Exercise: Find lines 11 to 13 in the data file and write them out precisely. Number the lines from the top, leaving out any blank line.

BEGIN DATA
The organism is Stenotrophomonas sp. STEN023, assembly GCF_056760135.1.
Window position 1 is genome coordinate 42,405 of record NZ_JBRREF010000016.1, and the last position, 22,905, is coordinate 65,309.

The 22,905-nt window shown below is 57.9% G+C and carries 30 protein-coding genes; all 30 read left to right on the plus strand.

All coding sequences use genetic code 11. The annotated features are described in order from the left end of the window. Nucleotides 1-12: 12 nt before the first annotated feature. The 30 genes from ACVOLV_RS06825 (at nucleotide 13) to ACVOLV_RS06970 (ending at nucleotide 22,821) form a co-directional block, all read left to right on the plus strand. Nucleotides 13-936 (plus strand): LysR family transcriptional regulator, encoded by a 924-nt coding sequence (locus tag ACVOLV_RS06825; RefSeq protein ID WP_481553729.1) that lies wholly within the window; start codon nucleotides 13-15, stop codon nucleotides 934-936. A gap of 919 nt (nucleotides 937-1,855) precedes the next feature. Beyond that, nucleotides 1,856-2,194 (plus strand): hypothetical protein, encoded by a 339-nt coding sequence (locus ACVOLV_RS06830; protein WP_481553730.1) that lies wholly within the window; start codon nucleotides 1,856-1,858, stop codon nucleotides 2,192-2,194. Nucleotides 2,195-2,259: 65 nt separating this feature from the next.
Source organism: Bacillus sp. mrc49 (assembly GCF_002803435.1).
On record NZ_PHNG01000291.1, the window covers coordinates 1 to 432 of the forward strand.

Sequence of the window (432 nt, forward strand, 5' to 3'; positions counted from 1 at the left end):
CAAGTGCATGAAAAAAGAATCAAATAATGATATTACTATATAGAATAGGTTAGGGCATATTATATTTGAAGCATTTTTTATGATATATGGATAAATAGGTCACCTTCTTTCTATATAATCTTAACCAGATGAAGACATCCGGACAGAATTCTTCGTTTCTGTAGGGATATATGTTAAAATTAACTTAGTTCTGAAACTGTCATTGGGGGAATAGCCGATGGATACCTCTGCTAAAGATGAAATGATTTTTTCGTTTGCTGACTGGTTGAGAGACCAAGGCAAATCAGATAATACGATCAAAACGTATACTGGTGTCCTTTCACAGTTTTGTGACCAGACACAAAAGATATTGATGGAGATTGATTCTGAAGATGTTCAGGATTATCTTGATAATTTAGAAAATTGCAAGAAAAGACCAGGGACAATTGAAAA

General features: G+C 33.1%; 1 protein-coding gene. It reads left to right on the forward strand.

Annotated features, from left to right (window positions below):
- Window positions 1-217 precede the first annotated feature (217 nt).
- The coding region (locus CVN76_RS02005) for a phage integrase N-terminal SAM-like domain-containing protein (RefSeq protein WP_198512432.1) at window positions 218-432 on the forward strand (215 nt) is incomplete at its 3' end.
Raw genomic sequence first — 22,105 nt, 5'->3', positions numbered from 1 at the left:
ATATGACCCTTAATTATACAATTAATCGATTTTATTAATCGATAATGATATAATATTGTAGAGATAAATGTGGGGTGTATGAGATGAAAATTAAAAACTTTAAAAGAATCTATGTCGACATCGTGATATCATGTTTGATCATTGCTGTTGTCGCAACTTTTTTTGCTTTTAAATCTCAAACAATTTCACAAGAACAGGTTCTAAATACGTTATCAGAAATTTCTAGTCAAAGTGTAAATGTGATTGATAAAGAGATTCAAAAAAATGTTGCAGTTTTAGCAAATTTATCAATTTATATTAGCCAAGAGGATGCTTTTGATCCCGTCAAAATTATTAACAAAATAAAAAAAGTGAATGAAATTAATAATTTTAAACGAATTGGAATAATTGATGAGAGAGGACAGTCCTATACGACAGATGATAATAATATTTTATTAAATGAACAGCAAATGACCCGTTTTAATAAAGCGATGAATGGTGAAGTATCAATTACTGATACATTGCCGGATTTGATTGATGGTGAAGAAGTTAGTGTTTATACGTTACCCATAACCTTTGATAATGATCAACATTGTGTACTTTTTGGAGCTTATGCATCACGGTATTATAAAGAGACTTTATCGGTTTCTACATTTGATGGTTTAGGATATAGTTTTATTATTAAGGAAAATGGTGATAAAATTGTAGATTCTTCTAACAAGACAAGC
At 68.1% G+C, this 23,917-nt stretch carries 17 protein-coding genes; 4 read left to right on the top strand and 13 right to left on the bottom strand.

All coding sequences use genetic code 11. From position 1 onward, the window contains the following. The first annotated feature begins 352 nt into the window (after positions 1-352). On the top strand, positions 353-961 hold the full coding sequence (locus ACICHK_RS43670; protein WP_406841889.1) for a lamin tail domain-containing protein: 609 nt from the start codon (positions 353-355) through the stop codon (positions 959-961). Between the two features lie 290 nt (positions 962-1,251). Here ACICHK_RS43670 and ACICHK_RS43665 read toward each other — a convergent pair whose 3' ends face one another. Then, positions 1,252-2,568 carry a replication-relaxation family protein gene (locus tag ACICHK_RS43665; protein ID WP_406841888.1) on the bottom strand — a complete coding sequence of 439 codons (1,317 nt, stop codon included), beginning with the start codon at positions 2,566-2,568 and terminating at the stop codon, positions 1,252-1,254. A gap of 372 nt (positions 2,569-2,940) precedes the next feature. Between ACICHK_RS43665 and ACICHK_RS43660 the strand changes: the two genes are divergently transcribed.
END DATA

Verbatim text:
- Window positions 1-217 precede the first annotated feature (217 nt).
- The coding region (locus CVN76_RS02005) for a phage integrase N-terminal SAM-like domain-containing protein (RefSeq protein WP_198512432.1) at window positions 218-432 on the forward strand (215 nt) is incomplete at its 3' end.
Raw genomic sequence first — 22,105 nt, 5'->3', positions numbered from 1 at the left: